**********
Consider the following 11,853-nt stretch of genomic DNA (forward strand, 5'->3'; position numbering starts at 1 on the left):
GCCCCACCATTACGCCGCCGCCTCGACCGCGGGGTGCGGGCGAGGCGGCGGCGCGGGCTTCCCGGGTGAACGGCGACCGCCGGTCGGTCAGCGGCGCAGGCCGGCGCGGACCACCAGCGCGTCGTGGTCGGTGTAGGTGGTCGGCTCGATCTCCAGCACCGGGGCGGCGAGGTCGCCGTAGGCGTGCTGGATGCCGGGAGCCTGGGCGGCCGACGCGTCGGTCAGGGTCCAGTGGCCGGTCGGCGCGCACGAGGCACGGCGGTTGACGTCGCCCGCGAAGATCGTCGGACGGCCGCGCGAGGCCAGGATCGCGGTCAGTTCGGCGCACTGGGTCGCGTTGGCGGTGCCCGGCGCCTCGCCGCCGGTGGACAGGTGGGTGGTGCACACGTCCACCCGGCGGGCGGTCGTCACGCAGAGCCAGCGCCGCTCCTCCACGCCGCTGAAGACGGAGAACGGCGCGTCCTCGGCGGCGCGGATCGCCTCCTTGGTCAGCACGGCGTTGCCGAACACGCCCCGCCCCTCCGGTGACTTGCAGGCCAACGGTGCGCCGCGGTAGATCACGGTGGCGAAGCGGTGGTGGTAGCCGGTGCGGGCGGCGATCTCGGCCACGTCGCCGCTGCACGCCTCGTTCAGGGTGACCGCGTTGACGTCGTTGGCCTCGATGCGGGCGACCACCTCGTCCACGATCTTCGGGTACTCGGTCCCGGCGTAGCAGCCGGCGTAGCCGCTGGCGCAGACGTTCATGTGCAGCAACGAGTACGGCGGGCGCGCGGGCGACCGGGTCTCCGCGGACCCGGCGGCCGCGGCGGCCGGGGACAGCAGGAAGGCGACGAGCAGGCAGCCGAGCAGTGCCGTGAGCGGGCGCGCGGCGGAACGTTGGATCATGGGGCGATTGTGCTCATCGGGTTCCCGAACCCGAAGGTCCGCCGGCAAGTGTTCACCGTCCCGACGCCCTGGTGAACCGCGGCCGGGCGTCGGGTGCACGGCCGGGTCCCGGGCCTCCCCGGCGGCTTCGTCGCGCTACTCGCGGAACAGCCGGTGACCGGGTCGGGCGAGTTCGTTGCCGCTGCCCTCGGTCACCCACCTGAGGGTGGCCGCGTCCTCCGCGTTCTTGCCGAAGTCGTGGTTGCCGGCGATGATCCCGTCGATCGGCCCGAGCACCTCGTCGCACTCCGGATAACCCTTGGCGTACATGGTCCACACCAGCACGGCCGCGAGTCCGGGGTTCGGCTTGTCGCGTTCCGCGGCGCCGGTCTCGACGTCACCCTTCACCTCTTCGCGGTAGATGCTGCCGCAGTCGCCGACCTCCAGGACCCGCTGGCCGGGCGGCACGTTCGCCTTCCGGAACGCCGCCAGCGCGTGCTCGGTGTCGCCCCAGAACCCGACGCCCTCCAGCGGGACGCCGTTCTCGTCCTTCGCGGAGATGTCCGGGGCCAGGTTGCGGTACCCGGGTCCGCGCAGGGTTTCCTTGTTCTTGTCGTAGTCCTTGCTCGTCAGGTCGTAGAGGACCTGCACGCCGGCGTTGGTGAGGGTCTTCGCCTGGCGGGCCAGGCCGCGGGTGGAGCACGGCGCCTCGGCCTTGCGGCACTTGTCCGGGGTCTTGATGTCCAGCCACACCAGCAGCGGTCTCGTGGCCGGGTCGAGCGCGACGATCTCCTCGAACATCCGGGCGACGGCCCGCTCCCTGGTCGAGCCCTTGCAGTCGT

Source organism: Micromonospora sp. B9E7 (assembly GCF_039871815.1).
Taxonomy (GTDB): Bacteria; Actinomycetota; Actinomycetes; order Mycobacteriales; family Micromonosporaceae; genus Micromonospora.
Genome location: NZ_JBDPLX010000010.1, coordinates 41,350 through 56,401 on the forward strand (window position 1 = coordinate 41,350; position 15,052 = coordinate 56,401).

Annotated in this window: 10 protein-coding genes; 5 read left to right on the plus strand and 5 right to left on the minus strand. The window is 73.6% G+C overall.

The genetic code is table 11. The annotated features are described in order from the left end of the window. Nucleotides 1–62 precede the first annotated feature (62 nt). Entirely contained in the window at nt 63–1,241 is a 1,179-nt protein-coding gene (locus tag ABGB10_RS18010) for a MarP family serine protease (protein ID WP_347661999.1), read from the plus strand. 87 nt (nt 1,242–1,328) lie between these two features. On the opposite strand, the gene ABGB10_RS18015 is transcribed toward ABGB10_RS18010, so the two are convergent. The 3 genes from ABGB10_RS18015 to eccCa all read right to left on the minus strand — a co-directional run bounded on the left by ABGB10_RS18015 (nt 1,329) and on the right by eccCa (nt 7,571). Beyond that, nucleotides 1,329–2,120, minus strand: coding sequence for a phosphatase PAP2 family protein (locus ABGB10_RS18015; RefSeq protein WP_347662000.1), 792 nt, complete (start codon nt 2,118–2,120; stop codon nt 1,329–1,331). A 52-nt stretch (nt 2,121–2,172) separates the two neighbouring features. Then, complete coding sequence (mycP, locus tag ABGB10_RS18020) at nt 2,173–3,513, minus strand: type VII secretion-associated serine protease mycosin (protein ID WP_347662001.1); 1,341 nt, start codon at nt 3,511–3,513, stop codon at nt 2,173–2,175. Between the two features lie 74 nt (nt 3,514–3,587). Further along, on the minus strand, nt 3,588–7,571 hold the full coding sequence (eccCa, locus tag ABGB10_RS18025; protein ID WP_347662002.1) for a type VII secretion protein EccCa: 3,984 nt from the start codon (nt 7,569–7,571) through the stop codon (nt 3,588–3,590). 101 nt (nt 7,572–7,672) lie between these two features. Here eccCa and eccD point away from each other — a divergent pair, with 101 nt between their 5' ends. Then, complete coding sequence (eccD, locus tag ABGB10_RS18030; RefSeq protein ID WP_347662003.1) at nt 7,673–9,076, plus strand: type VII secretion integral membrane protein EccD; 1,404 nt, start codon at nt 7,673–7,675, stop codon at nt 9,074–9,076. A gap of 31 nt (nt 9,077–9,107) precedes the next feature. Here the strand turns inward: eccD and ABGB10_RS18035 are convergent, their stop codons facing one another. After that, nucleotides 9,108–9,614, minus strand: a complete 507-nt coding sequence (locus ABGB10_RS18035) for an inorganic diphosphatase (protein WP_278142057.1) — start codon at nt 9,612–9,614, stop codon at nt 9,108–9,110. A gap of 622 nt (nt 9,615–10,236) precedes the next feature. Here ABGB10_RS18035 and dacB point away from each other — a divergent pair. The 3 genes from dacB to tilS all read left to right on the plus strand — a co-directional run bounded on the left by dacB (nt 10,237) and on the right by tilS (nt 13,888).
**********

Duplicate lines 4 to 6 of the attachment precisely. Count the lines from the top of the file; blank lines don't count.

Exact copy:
Taxonomy (GTDB): Bacteria; Actinomycetota; Actinomycetes; order Mycobacteriales; family Micromonosporaceae; genus Micromonospora.
Genome location: NZ_JBDPLX010000010.1, coordinates 41,350 through 56,401 on the forward strand (window position 1 = coordinate 41,350; position 15,052 = coordinate 56,401).

Annotated in this window: 10 protein-coding genes; 5 read left to right on the plus strand and 5 right to left on the minus strand. The window is 73.6% G+C overall.